Land Tenure

Land Tenure

Before the 1952 Revolution, Bolivia's land distribution was the worst in Latin America; some 4 percent of all landowners possessed more than 82 percent of the land. A major success of the land reform program was the redistribution of nearly 50 percent of peasant lands within its first two years. Although greatly improved from the prerevolutionary period, broad disparities in land tenure remained in the 1980s. Analysts estimated that over 90 percent of the farms in the highlands and valleys remained under twenty hectares in the 1980s. These farms typically were one to three hectares in size and were worked by nearly 80 percent of Bolivia's more than 700,000 farmers. The majority of farmers in the highlands were also members of agricultural cooperatives. Only 40 percent of the farms in the eastern and northern lowlands were under twenty hectares; the most common size in that region was fifty to seventy-five hectares, but subsistence farming existed as well.

Nearly 60 percent of all farmers lived in the highlands in the late 1980s. Highland parcels were the smallest in the country, had the least fertile soils, and had been worked for the longest period of time. Highland farmers received under 40 percent of all rural income, although they represented about 60 percent of the rural population.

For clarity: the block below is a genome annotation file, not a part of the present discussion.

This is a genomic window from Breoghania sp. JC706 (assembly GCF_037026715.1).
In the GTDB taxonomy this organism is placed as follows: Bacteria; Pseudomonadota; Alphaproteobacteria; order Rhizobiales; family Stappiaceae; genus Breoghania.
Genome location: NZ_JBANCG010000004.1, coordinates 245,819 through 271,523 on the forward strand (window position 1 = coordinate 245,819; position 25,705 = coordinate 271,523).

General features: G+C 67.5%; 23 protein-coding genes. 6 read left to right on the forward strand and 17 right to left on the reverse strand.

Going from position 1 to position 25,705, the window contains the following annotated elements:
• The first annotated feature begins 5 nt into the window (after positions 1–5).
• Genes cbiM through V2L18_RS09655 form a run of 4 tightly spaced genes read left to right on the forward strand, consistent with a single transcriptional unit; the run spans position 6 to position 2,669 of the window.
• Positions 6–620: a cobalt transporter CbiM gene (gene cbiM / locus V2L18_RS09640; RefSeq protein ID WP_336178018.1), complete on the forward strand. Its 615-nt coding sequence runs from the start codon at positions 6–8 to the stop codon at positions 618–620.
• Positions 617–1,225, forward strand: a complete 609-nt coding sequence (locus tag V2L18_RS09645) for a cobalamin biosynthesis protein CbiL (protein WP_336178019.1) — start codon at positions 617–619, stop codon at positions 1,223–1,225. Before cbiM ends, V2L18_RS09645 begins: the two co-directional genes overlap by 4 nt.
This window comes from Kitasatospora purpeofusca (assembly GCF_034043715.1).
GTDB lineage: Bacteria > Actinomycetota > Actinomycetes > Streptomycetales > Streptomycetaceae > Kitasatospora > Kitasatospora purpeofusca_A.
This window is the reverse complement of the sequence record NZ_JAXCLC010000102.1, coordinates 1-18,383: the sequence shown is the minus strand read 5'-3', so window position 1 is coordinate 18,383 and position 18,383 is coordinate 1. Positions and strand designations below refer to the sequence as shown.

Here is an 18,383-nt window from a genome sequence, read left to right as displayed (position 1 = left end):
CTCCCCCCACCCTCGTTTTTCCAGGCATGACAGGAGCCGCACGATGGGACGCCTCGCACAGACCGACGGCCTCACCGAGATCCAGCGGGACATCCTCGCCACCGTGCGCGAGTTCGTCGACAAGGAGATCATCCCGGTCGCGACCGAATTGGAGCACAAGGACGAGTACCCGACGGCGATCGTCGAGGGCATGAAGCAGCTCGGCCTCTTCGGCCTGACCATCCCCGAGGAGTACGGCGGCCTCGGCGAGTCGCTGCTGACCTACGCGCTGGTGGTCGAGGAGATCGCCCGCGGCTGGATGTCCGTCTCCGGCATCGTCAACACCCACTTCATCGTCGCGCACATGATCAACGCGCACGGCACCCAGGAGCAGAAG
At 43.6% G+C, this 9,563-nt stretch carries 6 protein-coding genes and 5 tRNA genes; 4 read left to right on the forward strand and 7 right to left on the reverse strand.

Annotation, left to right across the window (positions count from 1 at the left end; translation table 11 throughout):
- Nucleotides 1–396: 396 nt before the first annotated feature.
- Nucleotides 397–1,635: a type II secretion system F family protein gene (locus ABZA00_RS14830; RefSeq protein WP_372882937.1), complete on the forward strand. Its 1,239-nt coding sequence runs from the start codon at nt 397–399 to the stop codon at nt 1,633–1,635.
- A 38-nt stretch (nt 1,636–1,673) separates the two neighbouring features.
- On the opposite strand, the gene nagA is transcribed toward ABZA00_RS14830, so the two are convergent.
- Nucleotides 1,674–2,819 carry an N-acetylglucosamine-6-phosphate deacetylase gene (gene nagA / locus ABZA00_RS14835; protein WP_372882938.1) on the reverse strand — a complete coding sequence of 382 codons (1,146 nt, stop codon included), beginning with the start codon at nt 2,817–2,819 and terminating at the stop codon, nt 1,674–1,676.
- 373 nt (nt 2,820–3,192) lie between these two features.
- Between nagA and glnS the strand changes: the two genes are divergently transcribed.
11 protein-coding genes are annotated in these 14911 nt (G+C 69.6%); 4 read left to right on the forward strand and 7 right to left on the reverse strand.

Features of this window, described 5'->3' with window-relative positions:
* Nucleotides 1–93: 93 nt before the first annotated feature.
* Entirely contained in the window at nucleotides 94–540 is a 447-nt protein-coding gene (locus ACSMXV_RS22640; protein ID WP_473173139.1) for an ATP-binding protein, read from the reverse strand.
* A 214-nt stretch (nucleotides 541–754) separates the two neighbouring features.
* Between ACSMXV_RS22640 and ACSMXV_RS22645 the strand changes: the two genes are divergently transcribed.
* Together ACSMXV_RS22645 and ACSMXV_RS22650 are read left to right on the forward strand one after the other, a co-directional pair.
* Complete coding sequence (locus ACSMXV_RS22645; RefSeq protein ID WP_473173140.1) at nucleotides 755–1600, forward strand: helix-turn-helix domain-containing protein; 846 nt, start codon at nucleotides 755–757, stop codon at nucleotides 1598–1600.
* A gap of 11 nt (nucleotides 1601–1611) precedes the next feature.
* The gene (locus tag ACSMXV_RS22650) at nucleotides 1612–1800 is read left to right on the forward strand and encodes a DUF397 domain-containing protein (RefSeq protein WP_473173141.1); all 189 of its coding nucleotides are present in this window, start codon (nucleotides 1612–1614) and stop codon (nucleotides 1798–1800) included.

Twenty percent of the country's farmers were located in the relatively fertile valleys. These farmers fared much better than their Altiplano counterparts on the high plateau (Altiplano) between the two mountain ranges in western Bolivia. Plots averaged between five and ten hectares, and because of the more fertile and less exhausted soils, a larger share of that land was in use compared with the Altiplano. Farmers in the valleys were frequently able to harvest two crops annually, as opposed to the one crop a year on the Altiplano.

The largest farms were found on the sprawling and often isolated eastern lowlands, where about 20 percent of the country's farmers worked 65 percent of the country's land. The lowlands produced the bulk of all agricultural output and virtually all of the sector's exports. Although about 16 percent of the lowland farms were of subsistence size (five hectares or fewer), the great majority of the region's land was owned by medium-to-large landowners actively engaged in commercial agriculture. The power center of the agricultural sector was located in the southeastern department of Santa Cruz, where landholdings often exceeded 5,000 hectares.

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